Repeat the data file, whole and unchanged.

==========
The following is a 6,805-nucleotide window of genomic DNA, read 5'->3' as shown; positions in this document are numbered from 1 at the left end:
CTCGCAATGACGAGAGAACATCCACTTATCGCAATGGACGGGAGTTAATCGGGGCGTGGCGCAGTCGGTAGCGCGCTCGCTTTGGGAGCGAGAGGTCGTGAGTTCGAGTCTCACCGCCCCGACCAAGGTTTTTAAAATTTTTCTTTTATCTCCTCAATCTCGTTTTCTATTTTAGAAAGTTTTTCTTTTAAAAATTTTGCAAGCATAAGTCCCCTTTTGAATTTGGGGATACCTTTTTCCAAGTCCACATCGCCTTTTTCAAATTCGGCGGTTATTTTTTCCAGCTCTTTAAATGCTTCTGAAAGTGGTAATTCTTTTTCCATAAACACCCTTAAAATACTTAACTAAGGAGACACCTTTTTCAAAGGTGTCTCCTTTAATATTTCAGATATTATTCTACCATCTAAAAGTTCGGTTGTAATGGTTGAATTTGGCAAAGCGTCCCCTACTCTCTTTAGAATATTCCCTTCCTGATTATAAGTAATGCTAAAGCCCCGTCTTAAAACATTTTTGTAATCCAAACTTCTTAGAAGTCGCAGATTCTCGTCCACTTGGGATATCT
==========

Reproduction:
The following is a 6,805-nucleotide window of genomic DNA, read 5'->3' as shown; positions in this document are numbered from 1 at the left end:
CTCGCAATGACGAGAGAACATCCACTTATCGCAATGGACGGGAGTTAATCGGGGCGTGGCGCAGTCGGTAGCGCGCTCGCTTTGGGAGCGAGAGGTCGTGAGTTCGAGTCTCACCGCCCCGACCAAGGTTTTTAAAATTTTTCTTTTATCTCCTCAATCTCGTTTTCTATTTTAGAAAGTTTTTCTTTTAAAAATTTTGCAAGCATAAGTCCCCTTTTGAATTTGGGGATACCTTTTTCCAAGTCCACATCGCCTTTTTCAAATTCGGCGGTTATTTTTTCCAGCTCTTTAAATGCTTCTGAAAGTGGTAATTCTTTTTCCATAAACACCCTTAAAATACTTAACTAAGGAGACACCTTTTTCAAAGGTGTCTCCTTTAATATTTCAGATATTATTCTACCATCTAAAAGTTCGGTTGTAATGGTTGAATTTGGCAAAGCGTCCCCTACTCTCTTTAGAATATTCCCTTCCTGATTATAAGTAATGCTAAAGCCCCGTCTTAAAACATTTTTGTAATCCAAACTTCTTAGAAGTCGCAGATTCTCGTCCACTTGGGATATCT